So, if the state develops and offers to the market the standard cattle raising, butchering and processing technologies that will ensure the optimal wholesale price and the required quality of meat, support the export and, if the external demand decreases, guarantee the purchasing of the superfluous product, the population will be interested in investing their money as well.

And then the state will only have to ensure the development of the already existing forms of business organization. I am talking about the businesses led by those in whom the citizens of a given city or town have put their trust. These businesses will have to undergo an annual efficiency review when paying the dividends and be placed under a much stricter control since the Kazakhs are born farmers and the entire production process is happening right before their eyes and with their participation.

With this approach, everyone becomes interested in the production and in the increase of its efficiency and profitability. I am talking about the local people who will get jobs in their home area. I am talking about the local authorities that will receive a part of the profits. I am talking about those who have privatized the agricultural lands for they will get an opportunity to receive rental income or become investors. I am talking about a wide circle of investors. And finally, I am talking about the state that will be able to solve the problem of the “superfluous” population, revive the rural areas, increase the quality of life or slow down the migration to the urban areas.

Now then, one can find about a dozen of such projects. Understandably, they will be inferior to industrial animal farming in terms of the scale and the socio-economic effect but still be much more efficient from the national economy standpoint than the increasing of the hydrocarbon extraction and the large-scale projects on resource-processing. If for no other reason than the fact that, thanks to a lower “funding intensity”, they will provide jobs to a much greater number of the Kazakh citizens.

Now, the paradox is that neither Nazarbayev nor his environment is interested in the successful implementation of such large-scale nation-wide projects. Why?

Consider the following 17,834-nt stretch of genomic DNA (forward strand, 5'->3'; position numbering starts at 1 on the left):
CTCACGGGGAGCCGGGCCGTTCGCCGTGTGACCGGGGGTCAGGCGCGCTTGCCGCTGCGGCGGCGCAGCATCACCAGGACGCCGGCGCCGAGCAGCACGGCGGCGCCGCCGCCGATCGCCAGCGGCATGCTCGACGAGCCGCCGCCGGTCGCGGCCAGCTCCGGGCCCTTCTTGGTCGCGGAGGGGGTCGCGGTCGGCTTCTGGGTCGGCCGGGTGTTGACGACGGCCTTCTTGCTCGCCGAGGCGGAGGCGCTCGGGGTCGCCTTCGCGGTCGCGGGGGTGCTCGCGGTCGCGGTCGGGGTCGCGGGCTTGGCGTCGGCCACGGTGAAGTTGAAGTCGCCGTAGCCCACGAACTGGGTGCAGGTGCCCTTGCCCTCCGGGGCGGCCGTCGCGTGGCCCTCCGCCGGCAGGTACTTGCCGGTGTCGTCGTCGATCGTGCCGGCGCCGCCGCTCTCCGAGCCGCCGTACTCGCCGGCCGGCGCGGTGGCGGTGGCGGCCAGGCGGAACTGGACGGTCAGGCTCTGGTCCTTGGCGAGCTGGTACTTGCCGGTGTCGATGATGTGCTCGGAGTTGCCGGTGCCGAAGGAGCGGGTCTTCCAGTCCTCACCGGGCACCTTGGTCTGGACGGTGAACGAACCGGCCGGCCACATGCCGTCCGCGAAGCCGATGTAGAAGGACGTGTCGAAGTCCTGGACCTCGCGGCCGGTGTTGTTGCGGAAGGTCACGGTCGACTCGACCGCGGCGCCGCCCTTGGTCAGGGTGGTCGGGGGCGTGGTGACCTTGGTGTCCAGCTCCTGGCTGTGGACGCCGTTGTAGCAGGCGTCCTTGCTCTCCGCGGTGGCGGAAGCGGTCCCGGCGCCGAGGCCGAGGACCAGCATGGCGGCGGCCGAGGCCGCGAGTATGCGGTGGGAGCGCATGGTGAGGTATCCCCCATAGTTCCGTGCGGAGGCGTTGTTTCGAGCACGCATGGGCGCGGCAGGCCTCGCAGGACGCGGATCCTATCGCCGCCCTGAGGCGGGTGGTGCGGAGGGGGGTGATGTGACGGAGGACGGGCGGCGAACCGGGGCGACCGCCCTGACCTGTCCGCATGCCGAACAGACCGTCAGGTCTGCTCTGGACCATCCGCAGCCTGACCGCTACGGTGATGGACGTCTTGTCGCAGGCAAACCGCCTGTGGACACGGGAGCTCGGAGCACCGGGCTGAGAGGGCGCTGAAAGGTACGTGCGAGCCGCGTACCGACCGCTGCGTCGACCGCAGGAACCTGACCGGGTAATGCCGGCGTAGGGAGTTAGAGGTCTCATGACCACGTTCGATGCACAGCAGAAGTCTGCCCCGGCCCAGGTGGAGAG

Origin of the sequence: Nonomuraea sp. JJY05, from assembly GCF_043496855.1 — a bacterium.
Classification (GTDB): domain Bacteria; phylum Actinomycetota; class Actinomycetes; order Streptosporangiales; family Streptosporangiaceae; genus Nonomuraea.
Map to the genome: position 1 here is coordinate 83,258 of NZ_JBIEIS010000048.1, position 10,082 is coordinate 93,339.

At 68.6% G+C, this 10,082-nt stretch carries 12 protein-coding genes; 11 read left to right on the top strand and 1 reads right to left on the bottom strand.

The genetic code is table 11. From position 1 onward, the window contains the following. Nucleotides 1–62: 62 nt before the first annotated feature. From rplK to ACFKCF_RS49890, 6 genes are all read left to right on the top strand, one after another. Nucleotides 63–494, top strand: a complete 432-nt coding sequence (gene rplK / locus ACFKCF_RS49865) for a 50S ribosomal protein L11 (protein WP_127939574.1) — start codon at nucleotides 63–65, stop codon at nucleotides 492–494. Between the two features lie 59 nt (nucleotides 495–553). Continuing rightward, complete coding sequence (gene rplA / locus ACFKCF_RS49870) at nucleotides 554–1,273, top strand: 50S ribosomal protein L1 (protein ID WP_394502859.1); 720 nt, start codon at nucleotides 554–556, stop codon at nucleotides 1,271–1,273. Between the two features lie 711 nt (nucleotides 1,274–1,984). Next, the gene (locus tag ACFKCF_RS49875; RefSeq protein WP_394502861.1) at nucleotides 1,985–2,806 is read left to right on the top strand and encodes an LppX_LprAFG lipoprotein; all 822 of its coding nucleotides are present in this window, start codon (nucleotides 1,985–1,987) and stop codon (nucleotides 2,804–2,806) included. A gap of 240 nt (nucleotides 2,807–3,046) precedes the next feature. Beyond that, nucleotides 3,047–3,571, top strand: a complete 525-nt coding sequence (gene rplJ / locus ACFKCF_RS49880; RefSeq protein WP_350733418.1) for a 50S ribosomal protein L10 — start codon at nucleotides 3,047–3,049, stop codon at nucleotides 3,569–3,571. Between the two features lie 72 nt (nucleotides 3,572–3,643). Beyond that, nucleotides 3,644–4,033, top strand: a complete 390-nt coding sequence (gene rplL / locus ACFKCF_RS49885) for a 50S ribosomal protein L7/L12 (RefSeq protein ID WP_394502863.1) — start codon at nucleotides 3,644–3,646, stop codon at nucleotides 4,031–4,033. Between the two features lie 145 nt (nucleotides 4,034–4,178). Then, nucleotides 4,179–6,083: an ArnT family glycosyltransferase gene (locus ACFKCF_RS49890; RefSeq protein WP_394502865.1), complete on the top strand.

Simply because, to a large extent, they are now holding on to the power due to the existence of the surplus population that is fiercely fighting to survive and hence is vulnerable and unresisting.

Because the entrepreneurs who can successfully realize such large-scale projects will not be afraid of officials and won’t give bribes – behind them, there will be hundreds of people interested in the success of the business and it will not be possible to take anything away from them.

Because these entrepreneurs will unite since, together, it will be easier and safer to enter the export markets and to defend their interests. Therefore, they will be able to withstand the unlawful demands of not only the state agencies but the President himself.

This is exactly why they are feeding us the promises to make us happy and prosperous by the year 2050 instead of taking a reality check and making some elementary steps that needed to have been made 10 years ago. And then perhaps we would be able to become the main meat supplier for China where the per capita meat consumption is more than two times lower than in the developed countries. And where the per capita annual consumption growth by one kilo provides an additional demand of 1.3 mln tons.



Muratbek Ketebayev is a Kazakh civil activist and holds a degree in economics. He was the Head of the State Employment Assistance Fund.

He held the position of a Vice Minister of Economy in the Kazakh government. He worked in the national companies – as a Vice Minister of the Kazakhstan Electricity Grid Operating Company (KEGOC) and the State Food Contract Corporation. He has experience in working in private business-structures.  

He is one of the initiators of the Democratic Choice of Kazakhstan civil movement (2001).

In 2013, he received the refugee status in Poland and resides permanently in Warsaw.